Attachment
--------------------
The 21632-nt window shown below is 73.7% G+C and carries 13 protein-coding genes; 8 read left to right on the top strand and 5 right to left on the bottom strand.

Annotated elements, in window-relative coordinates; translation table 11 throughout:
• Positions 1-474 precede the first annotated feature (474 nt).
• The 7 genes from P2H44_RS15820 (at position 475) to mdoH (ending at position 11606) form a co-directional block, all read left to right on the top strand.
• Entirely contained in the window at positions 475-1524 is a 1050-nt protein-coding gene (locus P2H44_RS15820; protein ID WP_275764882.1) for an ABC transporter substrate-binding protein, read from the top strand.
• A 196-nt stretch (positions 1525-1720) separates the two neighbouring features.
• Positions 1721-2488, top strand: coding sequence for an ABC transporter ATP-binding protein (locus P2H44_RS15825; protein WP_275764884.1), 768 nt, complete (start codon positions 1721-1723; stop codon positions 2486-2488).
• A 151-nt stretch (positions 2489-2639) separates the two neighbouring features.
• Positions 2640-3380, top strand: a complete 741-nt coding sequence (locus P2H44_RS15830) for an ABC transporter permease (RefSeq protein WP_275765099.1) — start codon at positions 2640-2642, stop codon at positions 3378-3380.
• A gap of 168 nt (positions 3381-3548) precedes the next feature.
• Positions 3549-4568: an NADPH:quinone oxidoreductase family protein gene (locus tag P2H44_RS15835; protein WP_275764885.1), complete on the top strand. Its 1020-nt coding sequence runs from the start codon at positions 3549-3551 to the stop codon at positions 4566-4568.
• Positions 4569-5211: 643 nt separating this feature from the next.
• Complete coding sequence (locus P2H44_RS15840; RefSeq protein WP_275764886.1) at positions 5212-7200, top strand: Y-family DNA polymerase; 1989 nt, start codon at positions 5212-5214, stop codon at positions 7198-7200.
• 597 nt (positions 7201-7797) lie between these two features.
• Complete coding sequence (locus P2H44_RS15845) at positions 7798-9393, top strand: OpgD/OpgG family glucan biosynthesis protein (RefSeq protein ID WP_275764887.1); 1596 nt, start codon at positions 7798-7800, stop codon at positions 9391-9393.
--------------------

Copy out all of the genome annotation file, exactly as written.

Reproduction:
The 21632-nt window shown below is 73.7% G+C and carries 13 protein-coding genes; 8 read left to right on the top strand and 5 right to left on the bottom strand.

Annotated elements, in window-relative coordinates; translation table 11 throughout:
• Positions 1-474 precede the first annotated feature (474 nt).
• The 7 genes from P2H44_RS15820 (at position 475) to mdoH (ending at position 11606) form a co-directional block, all read left to right on the top strand.
• Entirely contained in the window at positions 475-1524 is a 1050-nt protein-coding gene (locus P2H44_RS15820; protein ID WP_275764882.1) for an ABC transporter substrate-binding protein, read from the top strand.
• A 196-nt stretch (positions 1525-1720) separates the two neighbouring features.
• Positions 1721-2488, top strand: coding sequence for an ABC transporter ATP-binding protein (locus P2H44_RS15825; protein WP_275764884.1), 768 nt, complete (start codon positions 1721-1723; stop codon positions 2486-2488).
• A 151-nt stretch (positions 2489-2639) separates the two neighbouring features.
• Positions 2640-3380, top strand: a complete 741-nt coding sequence (locus P2H44_RS15830) for an ABC transporter permease (RefSeq protein WP_275765099.1) — start codon at positions 2640-2642, stop codon at positions 3378-3380.
• A gap of 168 nt (positions 3381-3548) precedes the next feature.
• Positions 3549-4568: an NADPH:quinone oxidoreductase family protein gene (locus tag P2H44_RS15835; protein WP_275764885.1), complete on the top strand. Its 1020-nt coding sequence runs from the start codon at positions 3549-3551 to the stop codon at positions 4566-4568.
• Positions 4569-5211: 643 nt separating this feature from the next.
• Complete coding sequence (locus P2H44_RS15840; RefSeq protein WP_275764886.1) at positions 5212-7200, top strand: Y-family DNA polymerase; 1989 nt, start codon at positions 5212-5214, stop codon at positions 7198-7200.
• 597 nt (positions 7201-7797) lie between these two features.
• Complete coding sequence (locus P2H44_RS15845) at positions 7798-9393, top strand: OpgD/OpgG family glucan biosynthesis protein (RefSeq protein ID WP_275764887.1); 1596 nt, start codon at positions 7798-7800, stop codon at positions 9391-9393.